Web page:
The way I see it, there is a lot money in system that people need to "work" for them. If say you had £1m or a similar amount, you'd have some basic options, to make it work for you and avoid losing it to inflation over a 10-20yr period.
- Put it in the bank: 0.5-1% (on deposits of this size)
- Buy some property and let it out: 5% yield
- Put it in a stock market tracker: 7% return
The above are not without risks, but in general pretty safe. Those that want larger returns are the ones giving money to entrepreneurs to help grow it, with the expectation they'll out do the safer options.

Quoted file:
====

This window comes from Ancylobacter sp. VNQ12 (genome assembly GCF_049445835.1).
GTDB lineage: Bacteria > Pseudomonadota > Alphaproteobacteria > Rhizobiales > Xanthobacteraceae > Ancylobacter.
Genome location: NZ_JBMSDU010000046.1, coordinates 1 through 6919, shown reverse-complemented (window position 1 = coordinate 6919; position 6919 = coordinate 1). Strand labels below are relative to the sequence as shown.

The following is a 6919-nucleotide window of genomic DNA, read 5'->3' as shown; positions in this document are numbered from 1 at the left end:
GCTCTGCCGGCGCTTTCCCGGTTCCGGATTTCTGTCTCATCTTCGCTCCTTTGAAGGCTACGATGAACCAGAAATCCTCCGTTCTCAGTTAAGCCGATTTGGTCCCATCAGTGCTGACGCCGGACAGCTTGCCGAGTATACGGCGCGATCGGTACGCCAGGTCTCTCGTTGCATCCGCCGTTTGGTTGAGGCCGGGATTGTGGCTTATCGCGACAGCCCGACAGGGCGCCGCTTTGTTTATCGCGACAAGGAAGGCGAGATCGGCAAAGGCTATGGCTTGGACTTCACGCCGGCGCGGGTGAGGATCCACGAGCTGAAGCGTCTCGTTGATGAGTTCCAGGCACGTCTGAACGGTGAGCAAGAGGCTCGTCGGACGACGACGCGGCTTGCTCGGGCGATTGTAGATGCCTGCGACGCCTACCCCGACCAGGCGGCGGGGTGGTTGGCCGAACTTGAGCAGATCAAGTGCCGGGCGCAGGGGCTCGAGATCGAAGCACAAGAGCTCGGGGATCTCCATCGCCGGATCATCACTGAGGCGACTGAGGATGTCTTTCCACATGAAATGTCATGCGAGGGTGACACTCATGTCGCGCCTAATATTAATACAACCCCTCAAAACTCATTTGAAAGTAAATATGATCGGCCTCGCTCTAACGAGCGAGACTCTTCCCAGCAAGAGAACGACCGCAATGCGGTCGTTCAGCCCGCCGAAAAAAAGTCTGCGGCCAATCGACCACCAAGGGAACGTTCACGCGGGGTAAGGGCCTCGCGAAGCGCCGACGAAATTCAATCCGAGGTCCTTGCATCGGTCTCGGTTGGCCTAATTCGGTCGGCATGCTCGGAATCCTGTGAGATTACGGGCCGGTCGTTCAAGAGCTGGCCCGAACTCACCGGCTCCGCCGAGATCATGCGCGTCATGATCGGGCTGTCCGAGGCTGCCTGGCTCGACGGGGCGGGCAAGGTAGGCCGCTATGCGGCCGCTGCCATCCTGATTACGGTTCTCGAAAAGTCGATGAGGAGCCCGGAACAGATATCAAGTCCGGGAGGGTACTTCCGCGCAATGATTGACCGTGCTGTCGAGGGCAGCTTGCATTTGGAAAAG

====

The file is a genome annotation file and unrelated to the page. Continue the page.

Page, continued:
Banks mostly lend money for quite safe things, houses, cars, businesses with a track record etc. So the VCs and angel investors are the ones that fund entrepreneurs.
To your original question, I see an entrepreneur as someone wanting to create new something of value, typically a business, but not always. Often they are taking much risk themselves initially, though after a short time they'll need more money they have personally, to grow it quickly, so they'll need to get that from somewhere (i.e. a VC). In my experience entrepreneur typically don't have much money (as in cash) at all, the key trait is ability (and desire) to build something and getting the backing to do that, is part of the skill of doing that.